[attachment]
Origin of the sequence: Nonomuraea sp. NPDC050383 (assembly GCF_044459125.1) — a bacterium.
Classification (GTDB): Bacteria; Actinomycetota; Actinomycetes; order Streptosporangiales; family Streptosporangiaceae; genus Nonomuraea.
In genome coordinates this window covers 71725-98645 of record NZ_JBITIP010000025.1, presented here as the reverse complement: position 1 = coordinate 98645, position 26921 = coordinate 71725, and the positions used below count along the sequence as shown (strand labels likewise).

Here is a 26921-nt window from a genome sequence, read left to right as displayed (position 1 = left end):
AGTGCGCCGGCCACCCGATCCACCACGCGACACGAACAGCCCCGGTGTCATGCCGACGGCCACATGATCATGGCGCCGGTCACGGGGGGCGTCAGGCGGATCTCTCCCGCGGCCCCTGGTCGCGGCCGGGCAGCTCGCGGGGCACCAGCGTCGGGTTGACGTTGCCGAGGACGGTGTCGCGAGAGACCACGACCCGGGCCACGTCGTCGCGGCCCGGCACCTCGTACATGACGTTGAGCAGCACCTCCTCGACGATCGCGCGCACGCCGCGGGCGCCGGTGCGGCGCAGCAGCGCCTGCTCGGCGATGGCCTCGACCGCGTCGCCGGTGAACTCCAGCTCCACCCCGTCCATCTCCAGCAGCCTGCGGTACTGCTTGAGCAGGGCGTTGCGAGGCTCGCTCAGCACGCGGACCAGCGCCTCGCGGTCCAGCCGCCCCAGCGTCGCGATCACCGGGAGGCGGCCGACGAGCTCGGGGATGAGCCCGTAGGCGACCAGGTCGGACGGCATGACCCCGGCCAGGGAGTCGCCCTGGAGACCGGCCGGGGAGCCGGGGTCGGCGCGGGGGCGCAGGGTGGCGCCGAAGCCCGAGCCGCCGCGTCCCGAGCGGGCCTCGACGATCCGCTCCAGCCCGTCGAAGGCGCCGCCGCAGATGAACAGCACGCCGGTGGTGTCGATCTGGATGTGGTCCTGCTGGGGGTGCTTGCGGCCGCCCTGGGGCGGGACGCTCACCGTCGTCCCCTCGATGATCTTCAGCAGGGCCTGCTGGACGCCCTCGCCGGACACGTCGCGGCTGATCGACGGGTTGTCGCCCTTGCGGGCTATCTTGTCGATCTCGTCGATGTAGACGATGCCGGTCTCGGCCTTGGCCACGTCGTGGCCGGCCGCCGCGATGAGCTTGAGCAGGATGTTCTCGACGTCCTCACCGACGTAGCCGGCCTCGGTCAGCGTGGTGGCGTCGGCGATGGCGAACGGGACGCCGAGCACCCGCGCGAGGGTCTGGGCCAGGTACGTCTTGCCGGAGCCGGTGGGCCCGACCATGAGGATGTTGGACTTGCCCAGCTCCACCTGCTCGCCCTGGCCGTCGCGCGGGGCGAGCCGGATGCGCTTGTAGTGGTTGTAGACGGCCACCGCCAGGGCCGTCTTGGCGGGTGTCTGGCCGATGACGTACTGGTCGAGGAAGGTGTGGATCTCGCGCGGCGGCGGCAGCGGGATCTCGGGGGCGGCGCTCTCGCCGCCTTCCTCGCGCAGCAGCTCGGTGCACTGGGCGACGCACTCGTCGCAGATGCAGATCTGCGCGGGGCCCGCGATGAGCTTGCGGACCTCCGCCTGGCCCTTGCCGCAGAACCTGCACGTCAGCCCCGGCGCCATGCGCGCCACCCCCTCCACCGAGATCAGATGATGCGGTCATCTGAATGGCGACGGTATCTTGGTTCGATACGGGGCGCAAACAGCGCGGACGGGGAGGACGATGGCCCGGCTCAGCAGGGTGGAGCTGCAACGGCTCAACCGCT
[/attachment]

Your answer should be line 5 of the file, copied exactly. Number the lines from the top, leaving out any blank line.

AGTGCGCCGGCCACCCGATCCACCACGCGACACGAACAGCCCCGGTGTCATGCCGACGGCCACATGATCATGGCGCCGGTCACGGGGGGCGTCAGGCGGATCTCTCCCGCGGCCCCTGGTCGCGGCCGGGCAGCTCGCGGGGCACCAGCGTCGGGTTGACGTTGCCGAGGACGGTGTCGCGAGAGACCACGACCCGGGCCACGTCGTCGCGGCCCGGCACCTCGTACATGACGTTGAGCAGCACCTCCTCGACGATCGCGCGCACGCCGCGGGCGCCGGTGCGGCGCAGCAGCGCCTGCTCGGCGATGGCCTCGACCGCGTCGCCGGTGAACTCCAGCTCCACCCCGTCCATCTCCAGCAGCCTGCGGTACTGCTTGAGCAGGGCGTTGCGAGGCTCGCTCAGCACGCGGACCAGCGCCTCGCGGTCCAGCCGCCCCAGCGTCGCGATCACCGGGAGGCGGCCGACGAGCTCGGGGATGAGCCCGTAGGCGACCAGGTCGGACGGCATGACCCCGGCCAGGGAGTCGCCCTGGAGACCGGCCGGGGAGCCGGGGTCGGCGCGGGGGCGCAGGGTGGCGCCGAAGCCCGAGCCGCCGCGTCCCGAGCGGGCCTCGACGATCCGCTCCAGCCCGTCGAAGGCGCCGCCGCAGATGAACAGCACGCCGGTGGTGTCGATCTGGATGTGGTCCTGCTGGGGGTGCTTGCGGCCGCCCTGGGGCGGGACGCTCACCGTCGTCCCCTCGATGATCTTCAGCAGGGCCTGCTGGACGCCCTCGCCGGACACGTCGCGGCTGATCGACGGGTTGTCGCCCTTGCGGGCTATCTTGTCGATCTCGTCGATGTAGACGATGCCGGTCTCGGCCTTGGCCACGTCGTGGCCGGCCGCCGCGATGAGCTTGAGCAGGATGTTCTCGACGTCCTCACCGACGTAGCCGGCCTCGGTCAGCGTGGTGGCGTCGGCGATGGCGAACGGGACGCCGAGCACCCGCGCGAGGGTCTGGGCCAGGTACGTCTTGCCGGAGCCGGTGGGCCCGACCATGAGGATGTTGGACTTGCCCAGCTCCACCTGCTCGCCCTGGCCGTCGCGCGGGGCGAGCCGGATGCGCTTGTAGTGGTTGTAGACGGCCACCGCCAGGGCCGTCTTGGCGGGTGTCTGGCCGATGACGTACTGGTCGAGGAAGGTGTGGATCTCGCGCGGCGGCGGCAGCGGGATCTCGGGGGCGGCGCTCTCGCCGCCTTCCTCGCGCAGCAGCTCGGTGCACTGGGCGACGCACTCGTCGCAGATGCAGATCTGCGCGGGGCCCGCGATGAGCTTGCGGACCTCCGCCTGGCCCTTGCCGCAGAACCTGCACGTCAGCCCCGGCGCCATGCGCGCCACCCCCTCCACCGAGATCAGATGATGCGGTCATCTGAATGGCGACGGTATCTTGGTTCGATACGGGGCGCAAACAGCGCGGACGGGGAGGACGATGGCCCGGCTCAGCAGGGTGGAGCTGCAACGGCTCAACCGCT